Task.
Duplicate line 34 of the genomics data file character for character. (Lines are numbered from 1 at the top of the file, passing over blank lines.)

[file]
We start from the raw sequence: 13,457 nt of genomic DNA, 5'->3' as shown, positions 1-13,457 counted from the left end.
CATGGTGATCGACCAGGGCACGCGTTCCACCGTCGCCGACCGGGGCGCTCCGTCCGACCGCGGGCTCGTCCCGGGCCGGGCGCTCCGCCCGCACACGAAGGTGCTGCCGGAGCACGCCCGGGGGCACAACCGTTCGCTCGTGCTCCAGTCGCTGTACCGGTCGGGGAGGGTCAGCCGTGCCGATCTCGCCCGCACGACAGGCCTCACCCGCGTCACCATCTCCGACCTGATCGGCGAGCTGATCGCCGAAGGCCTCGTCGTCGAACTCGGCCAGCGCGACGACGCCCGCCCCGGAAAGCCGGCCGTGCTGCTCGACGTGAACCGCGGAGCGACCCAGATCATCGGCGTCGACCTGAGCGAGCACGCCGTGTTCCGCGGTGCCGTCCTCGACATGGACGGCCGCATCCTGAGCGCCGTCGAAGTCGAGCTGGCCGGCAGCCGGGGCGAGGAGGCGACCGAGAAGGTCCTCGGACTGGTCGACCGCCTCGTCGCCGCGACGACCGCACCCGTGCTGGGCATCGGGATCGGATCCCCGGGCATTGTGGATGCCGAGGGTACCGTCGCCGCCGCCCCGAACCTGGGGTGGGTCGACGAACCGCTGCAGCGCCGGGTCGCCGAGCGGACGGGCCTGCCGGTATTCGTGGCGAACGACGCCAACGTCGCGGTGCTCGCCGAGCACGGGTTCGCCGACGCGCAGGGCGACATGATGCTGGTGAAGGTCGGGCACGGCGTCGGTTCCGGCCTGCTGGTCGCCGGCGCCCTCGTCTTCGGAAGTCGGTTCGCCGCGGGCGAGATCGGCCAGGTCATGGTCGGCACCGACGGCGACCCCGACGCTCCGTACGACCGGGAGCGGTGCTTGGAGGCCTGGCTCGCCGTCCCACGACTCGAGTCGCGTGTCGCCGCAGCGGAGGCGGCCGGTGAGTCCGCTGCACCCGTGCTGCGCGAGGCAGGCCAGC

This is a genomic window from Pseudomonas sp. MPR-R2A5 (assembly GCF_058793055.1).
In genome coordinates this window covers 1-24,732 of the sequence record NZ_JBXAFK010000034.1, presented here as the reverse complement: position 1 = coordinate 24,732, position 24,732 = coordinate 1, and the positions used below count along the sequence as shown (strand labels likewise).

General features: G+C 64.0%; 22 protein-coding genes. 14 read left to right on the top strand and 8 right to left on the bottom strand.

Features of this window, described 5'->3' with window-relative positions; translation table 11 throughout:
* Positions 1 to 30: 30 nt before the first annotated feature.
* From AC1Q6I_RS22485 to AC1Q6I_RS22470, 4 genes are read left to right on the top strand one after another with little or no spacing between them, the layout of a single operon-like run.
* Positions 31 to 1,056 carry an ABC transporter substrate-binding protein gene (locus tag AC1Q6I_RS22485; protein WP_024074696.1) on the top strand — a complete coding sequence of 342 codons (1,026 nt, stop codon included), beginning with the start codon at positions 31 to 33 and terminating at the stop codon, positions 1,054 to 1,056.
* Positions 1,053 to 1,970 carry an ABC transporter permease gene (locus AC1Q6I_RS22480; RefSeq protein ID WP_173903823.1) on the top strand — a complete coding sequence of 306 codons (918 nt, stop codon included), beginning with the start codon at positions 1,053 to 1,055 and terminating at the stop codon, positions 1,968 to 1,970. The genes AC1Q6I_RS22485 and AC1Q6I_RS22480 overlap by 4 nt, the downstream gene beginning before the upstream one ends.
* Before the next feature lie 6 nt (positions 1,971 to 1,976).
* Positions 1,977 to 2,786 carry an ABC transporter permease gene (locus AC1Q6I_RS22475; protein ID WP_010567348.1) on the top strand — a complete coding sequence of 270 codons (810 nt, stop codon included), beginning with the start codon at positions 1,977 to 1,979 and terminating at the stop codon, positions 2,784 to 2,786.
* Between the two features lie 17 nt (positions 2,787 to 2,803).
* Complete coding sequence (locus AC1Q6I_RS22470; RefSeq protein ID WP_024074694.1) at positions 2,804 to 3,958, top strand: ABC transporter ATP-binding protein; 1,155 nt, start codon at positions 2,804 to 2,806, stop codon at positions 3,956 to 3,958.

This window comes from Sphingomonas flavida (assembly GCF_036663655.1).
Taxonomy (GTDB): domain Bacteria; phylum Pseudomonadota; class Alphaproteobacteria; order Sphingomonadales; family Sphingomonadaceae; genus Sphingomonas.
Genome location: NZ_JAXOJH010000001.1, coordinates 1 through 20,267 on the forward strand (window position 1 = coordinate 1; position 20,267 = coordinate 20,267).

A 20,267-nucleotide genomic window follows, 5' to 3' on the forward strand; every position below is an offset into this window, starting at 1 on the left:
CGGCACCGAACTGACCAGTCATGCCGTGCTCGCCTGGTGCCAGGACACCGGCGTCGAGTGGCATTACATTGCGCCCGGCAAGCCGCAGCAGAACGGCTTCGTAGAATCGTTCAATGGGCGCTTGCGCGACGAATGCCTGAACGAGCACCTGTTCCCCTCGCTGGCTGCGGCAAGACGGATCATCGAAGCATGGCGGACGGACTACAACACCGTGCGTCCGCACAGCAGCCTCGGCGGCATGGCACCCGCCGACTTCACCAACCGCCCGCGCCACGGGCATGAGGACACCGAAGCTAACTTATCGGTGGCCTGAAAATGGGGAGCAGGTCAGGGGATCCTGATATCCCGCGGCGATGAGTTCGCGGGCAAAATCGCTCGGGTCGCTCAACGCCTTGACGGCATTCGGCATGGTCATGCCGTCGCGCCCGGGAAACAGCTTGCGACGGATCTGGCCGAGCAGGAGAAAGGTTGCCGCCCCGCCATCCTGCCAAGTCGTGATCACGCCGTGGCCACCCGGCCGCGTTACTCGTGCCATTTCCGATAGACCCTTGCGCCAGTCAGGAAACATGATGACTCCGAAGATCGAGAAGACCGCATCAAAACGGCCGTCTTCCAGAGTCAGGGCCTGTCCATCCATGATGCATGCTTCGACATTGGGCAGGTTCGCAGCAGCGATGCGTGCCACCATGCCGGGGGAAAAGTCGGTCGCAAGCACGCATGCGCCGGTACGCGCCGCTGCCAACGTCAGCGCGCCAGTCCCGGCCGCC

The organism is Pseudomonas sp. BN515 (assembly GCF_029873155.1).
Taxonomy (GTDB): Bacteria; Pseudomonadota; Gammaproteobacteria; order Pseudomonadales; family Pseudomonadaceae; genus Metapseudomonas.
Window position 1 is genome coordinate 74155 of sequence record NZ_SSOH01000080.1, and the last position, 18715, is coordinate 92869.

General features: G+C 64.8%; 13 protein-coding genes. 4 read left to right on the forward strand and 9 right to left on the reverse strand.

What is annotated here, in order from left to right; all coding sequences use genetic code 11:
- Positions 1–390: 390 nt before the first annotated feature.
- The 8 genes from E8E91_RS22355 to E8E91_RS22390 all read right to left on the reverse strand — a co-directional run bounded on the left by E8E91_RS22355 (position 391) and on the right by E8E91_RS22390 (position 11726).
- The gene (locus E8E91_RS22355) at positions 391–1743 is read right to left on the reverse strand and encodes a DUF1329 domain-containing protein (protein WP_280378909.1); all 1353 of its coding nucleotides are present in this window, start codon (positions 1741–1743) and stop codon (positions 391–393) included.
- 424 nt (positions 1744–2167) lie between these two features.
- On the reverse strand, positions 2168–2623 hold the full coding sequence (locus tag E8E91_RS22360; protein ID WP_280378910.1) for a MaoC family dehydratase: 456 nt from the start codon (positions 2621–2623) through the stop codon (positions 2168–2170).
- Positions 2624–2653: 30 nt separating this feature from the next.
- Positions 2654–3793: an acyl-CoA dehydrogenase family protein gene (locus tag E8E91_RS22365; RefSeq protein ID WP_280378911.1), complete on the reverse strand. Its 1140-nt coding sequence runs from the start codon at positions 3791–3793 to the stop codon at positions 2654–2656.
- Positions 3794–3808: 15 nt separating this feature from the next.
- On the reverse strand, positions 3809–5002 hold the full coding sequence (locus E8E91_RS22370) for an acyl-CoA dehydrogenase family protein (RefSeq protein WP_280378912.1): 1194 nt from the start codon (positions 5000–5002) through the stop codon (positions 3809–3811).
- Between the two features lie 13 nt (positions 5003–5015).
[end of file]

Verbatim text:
- Between the two features lie 13 nt (positions 5003–5015).